By 1944, Snow was wavering on the question of whether Mao and the Chinese Communists were actually "agrarian democrats," rather than dedicated communists bent on totalitarian rule.[14] His 1944 book, People On Our Side, emphasized their role in the fight against fascism. In a speech, he described Mao and the Communist Chinese as a progressive force who desired a democratic, free China. Writing for The Nation, Snow stated that the Chinese Communists "happen to have renounced, years ago now, any intention of establishing communism [in China] in the near future."[14] After the war, Snow retreated from this view of the Chinese communists as a democratic movement.

While working as a correspondent in Russia he wrote three short books about Russia's role in World War II and in world affairs: People on Our Side (1944); The Pattern of Soviet Power (1945); and, Stalin Must Have Peace (1947). In 1949 Snow divorced Helen Foster and married his second wife, Lois Wheeler.[2]

Because of his relationships with communists and his highly favorable treatment of them as a war correspondent, Snow became an object of suspicion following World War II. During the McCarthy period, he was questioned by the FBI and asked to disclose the extent of his relationship with the Communist Party. In published articles, Snow lamented what he saw as the one-sided, conservative, and anti-communist mood of the United States. Later in the 1950s, he published two more books about China: Random Notes on Red China (1957), a collection of previously unused China material of interest to China scholars; and, Journey to the Beginning (1958), an autobiographical account of his experiences in China before 1949. During the 1950s Snow found it difficult to make a living through his writing, and he decided to leave the United States. He moved with his wife to Switzerland in 1959, but remained an American citizen.[2]

Return to China[edit]

He returned to China in 1960 and 1964, interviewed Mao Zedong and Zhou Enlai, traveled extensively, and talked with many people. His 1963 book, The Other Side of the River, details his experience, including his reasons for denying that China's 1959-1961 crisis was actually a famine.

In 1970, he made a final trip to China and was told by Chinese officials that President Richard Nixon would be welcome to visit, either officially or as a private citizen.[15] The White House followed this visit with interest but distrusted Snow and his pro-communist reputation.[16] When Snow came down with pancreatic cancer, Zhou Enlai dispatched a team of Chinese doctors to Switzerland, including George Hatem. Snow died on February 15, 1972, the week President Nixon was traveling to China, and did not live to see the normalization of relations.[17]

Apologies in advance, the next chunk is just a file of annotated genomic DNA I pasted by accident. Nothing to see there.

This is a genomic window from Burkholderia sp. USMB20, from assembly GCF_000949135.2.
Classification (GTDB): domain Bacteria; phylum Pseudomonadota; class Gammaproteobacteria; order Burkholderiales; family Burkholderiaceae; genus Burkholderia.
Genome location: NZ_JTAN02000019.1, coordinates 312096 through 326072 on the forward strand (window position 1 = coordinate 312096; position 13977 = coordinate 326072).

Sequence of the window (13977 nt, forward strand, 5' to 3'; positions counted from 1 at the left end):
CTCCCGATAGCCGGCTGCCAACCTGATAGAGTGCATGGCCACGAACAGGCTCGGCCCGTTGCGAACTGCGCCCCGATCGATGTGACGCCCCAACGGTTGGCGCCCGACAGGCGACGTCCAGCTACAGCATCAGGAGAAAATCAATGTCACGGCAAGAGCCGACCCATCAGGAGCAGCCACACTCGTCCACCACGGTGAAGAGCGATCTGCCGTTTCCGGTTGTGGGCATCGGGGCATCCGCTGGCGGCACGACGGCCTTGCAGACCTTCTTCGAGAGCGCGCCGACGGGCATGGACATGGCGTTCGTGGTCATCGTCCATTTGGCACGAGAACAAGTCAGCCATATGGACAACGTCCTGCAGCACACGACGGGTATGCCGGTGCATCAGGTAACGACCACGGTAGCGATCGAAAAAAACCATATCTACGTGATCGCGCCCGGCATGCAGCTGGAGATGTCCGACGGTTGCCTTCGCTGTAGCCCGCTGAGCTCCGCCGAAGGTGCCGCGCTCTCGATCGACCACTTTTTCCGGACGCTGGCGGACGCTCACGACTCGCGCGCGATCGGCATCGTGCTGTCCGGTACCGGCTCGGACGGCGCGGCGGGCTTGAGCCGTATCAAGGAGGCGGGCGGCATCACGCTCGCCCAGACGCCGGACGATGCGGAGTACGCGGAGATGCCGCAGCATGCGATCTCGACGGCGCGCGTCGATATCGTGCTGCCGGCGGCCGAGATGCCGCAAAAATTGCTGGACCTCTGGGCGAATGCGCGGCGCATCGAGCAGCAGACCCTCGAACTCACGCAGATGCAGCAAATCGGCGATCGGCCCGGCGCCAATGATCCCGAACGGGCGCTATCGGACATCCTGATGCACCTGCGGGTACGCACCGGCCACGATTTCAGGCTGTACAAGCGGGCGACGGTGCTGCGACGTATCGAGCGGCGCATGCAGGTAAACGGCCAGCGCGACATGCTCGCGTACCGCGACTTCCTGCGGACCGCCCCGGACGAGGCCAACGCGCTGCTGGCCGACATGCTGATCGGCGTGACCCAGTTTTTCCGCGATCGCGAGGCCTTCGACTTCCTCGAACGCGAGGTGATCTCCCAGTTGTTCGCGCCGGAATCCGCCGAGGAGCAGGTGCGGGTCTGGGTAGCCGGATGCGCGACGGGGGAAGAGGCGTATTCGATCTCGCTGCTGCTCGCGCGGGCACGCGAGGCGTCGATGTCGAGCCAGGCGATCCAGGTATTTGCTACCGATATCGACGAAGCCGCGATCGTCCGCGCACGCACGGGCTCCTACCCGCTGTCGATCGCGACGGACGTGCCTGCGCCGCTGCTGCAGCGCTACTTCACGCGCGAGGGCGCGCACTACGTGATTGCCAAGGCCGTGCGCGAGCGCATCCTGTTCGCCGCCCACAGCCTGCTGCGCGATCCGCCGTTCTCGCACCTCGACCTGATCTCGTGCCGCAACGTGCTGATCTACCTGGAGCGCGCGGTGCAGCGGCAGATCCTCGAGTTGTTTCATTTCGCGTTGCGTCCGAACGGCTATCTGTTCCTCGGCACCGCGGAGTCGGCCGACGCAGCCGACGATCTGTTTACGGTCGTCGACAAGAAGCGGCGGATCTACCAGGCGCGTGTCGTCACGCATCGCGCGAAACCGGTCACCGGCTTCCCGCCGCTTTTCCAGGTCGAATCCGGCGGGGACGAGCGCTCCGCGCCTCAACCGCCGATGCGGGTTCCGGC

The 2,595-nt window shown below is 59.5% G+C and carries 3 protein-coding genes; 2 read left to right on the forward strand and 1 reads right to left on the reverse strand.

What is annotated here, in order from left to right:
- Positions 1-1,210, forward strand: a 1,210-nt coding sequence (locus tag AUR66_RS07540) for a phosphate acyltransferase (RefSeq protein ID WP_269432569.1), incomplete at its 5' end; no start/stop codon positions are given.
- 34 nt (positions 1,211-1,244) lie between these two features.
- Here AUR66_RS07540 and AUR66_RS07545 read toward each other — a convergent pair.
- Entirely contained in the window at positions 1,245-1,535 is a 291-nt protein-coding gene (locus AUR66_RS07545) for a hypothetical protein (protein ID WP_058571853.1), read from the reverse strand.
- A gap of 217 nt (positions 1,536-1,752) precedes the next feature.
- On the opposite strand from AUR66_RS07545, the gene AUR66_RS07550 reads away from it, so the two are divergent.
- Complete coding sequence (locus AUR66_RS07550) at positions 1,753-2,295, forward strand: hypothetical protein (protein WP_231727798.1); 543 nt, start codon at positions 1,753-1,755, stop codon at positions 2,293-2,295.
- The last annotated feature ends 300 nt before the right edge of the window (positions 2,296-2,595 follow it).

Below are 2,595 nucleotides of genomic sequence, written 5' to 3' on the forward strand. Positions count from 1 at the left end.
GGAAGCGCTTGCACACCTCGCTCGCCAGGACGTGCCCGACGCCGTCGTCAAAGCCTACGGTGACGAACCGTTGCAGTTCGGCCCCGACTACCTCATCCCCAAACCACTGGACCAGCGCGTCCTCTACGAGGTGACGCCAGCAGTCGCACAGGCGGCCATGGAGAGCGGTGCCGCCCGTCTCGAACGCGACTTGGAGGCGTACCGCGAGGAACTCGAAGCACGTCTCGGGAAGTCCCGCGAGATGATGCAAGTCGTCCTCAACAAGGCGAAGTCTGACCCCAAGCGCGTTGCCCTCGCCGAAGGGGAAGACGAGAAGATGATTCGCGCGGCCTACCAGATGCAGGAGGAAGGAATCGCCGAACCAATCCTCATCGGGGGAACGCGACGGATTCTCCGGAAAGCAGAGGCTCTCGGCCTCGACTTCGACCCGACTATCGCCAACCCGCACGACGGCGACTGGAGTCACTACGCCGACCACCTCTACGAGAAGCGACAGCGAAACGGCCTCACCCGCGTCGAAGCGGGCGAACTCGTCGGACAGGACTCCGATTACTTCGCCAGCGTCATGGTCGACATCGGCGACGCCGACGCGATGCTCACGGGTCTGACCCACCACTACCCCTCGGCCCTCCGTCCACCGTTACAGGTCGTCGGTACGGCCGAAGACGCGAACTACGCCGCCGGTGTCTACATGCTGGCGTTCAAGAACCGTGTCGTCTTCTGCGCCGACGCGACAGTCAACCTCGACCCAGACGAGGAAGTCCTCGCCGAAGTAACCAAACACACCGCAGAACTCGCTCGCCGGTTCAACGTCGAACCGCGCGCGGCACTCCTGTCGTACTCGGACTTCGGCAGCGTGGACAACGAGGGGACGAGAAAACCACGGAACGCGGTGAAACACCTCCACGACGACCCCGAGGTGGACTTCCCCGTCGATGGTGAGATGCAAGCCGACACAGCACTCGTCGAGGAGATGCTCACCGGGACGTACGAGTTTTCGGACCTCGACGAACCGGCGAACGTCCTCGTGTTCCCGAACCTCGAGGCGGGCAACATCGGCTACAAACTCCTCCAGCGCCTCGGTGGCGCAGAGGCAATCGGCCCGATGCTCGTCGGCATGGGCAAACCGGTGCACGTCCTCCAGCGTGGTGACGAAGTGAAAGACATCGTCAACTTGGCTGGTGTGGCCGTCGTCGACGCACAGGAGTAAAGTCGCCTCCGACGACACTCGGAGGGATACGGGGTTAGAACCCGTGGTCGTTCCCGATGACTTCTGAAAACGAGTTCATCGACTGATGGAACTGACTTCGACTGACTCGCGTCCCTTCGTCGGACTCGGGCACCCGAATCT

Snow died of cancer, aged 66, in Geneva. After his death, his ashes were divided into two parts at his request. One half was buried at Sneden's Landing, near the Hudson River. The other half was buried on the grounds of Peking University, which had taken over the campus of Yenching University, where he had taught in the 1930s. His final book, The Long Revolution, was published posthumously by Lois Wheeler Snow.[2]

Evaluation by China scholars[edit]

Snow's reporting from China in the 1930s has been both praised as prescient and blamed for the rise of Mao's communism. Some China historians have judged Snow's writing very positively. John K. Fairbank praised Snow's reporting for giving the West the first articulate account of the Chinese Communist Party and its leadership, which he called "disastrously prophetic". Writing thirty years after the first publication of Red Star Over China, Fairbank stated that the book had "stood the test of time... both as a historical record and as an indication of a trend."[18]

Other historians have been more critical of Snow. Jung Chang and Jon Halliday's biography, Mao: The Unknown Story, describes Snow as a Mao spokesman and accuses him of supplying myths, asserting that he lost his objectivity to such an extent that he presented a romanticized view of communist China.[19] Similarly, Simon Leys does not think highly of Edgar Snow's depiction of China.

Jonathan Mirsky, a critical voice, stated that what Snow did in the 1930s was "to describe the Chinese Communists before anyone else, and thus score a world-class scoop." Of his reporting in 1960, however, he says that Snow "went much further than those who reckoned that Mao and his comrades would take power." He contented himself with assurances from Zhou Enlai and Mao Zedong that while there was a food problem, it was being dealt with successfully," which was not true, and "had Snow still been the reporter he had been in the 1930s he would have discovered it." [20] In Mao: A Reinterpretation, a work sympathetic to Mao, Lee Feigon criticizes Snow's account for its inaccuracies, but praises Red Star for being "[the] seminal portrait of Mao" and relies on Snow's work as a critical reference throughout the book.[21]